The COVID-19 vaccine is the first commodity in my lifetime that is to be provided without regard for wealth or privilege.
But there is a bit of gray area here for us in terms of access.
The California state guidance and Alameda County guidance clearly state that those in the educational category should have occupational risk in order to be eligible to receive the vaccine. Alameda County goes so far as to plead, “If you work in one of the sectors listed in #2, but do not have direct contact with clients/public or have the option to work from home, we ask that you please wait your turn.” It does so in red font, indicating to me that “please wait your turn” means “Wait your damn turn!”
One suspects there is some urgency to expand eligibility to high-risk groups such as factory workers or those in the trades who are working in person, or even to 60-year-olds, whose risk is many times that of college-age students working remotely.
The vaccine sign-up website My Turn, on the other hand, allows users to simply click that their occupation is in “Education and Childcare,” which indicates that they are eligible. To me, as someone who programs, this is a bug.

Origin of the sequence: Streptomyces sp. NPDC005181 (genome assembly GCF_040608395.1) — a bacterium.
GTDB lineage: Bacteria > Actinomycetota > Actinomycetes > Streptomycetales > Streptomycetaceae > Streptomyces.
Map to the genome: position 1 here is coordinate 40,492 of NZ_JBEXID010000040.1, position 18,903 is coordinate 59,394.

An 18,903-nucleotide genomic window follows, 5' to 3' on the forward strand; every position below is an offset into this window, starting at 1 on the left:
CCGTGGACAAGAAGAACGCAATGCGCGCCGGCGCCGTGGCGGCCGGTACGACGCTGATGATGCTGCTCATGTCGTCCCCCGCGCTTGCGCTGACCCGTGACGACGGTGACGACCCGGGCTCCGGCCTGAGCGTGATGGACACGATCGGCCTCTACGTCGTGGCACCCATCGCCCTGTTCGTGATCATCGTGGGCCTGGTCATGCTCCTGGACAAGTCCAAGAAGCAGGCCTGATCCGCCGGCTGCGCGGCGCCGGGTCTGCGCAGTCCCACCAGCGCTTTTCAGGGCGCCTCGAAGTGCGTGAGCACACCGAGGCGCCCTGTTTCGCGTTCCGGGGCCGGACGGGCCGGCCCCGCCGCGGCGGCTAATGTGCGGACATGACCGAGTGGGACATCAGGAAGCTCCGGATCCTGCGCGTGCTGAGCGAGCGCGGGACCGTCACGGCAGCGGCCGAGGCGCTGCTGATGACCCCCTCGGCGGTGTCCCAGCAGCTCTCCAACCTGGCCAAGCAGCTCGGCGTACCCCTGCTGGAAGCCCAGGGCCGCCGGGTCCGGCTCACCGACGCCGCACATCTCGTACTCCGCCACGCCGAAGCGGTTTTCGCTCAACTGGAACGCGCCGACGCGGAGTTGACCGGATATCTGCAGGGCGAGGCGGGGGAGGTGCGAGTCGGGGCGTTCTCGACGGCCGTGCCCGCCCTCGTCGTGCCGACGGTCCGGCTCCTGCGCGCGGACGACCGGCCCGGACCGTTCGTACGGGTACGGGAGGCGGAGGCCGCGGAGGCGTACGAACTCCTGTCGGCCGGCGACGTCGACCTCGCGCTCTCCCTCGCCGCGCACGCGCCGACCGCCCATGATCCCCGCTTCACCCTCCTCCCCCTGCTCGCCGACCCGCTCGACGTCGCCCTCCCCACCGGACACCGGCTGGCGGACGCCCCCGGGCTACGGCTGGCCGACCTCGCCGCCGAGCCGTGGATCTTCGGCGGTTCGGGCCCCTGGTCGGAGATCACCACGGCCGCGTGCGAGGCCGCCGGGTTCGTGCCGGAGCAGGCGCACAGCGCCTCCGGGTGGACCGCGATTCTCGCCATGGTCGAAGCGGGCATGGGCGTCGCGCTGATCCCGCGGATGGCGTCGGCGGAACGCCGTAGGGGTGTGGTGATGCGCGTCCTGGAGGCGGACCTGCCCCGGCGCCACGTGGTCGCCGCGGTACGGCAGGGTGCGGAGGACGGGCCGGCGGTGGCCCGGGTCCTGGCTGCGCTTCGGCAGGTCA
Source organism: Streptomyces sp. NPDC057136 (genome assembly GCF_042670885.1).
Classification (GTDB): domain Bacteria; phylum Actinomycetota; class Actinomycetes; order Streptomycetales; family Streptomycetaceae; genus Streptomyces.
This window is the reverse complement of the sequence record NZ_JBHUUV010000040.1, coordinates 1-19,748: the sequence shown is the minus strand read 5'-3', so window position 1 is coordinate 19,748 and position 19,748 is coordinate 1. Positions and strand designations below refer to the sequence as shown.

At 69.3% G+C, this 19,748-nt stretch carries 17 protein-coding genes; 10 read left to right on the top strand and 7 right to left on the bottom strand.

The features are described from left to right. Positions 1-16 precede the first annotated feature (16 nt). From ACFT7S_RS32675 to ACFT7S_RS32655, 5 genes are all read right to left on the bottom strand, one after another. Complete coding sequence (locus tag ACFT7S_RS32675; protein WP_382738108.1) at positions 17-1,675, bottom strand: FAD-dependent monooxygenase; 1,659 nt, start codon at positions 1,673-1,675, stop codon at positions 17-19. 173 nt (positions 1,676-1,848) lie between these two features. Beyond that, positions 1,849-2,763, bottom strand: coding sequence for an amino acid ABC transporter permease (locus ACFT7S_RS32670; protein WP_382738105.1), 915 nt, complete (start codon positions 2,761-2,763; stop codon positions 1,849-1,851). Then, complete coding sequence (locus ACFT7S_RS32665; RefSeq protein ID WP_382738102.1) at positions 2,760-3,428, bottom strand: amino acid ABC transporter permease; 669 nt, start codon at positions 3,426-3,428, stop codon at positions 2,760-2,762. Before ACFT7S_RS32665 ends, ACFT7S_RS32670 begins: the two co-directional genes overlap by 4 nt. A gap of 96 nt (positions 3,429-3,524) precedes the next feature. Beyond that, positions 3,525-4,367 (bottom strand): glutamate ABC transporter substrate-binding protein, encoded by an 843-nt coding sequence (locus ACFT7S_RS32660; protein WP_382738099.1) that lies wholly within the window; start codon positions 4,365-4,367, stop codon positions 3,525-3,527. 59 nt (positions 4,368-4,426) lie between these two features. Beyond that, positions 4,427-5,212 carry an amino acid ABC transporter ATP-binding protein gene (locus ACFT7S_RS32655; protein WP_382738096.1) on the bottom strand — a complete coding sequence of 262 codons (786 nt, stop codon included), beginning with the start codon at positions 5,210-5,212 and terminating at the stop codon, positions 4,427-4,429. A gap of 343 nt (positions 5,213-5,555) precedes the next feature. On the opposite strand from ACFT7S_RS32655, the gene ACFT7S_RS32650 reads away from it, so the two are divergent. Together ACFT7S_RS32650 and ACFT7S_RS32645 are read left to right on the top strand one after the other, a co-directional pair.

So, guidance is a hard “no,” while the website says, “sure.”
UC Berkeley campus administration and The Daily Californian are leading employees and student employees to go directly to My Turn instead of understanding the full guidance. Our motto, “Fiat lux,” is not well served here. Indeed, information that is critical for students to make this decision within their own ethical framework has been obscured.
Decisions such as these determine who we are as people. I believe it wrong for us as a university to favor a decision that few could reasonably call socially just. Indeed, it is hypocrisy given the rhetoric around UC Berkeley.
In my view, one aspect of Martin Luther King Jr.’s requirement for self-purification is that those who advocate for ethical actions should apply a high standard to their own behavior.
Thus, I will wait for my students to be eligible for the vaccine before taking up a spot in line.
It’s less about danger than isolation and inconvenience for most of us with the privilege of working remotely. And it’s far more important for young people to be with each other than for old guys such as me.
Satish Rao is a professor at UC Berkeley.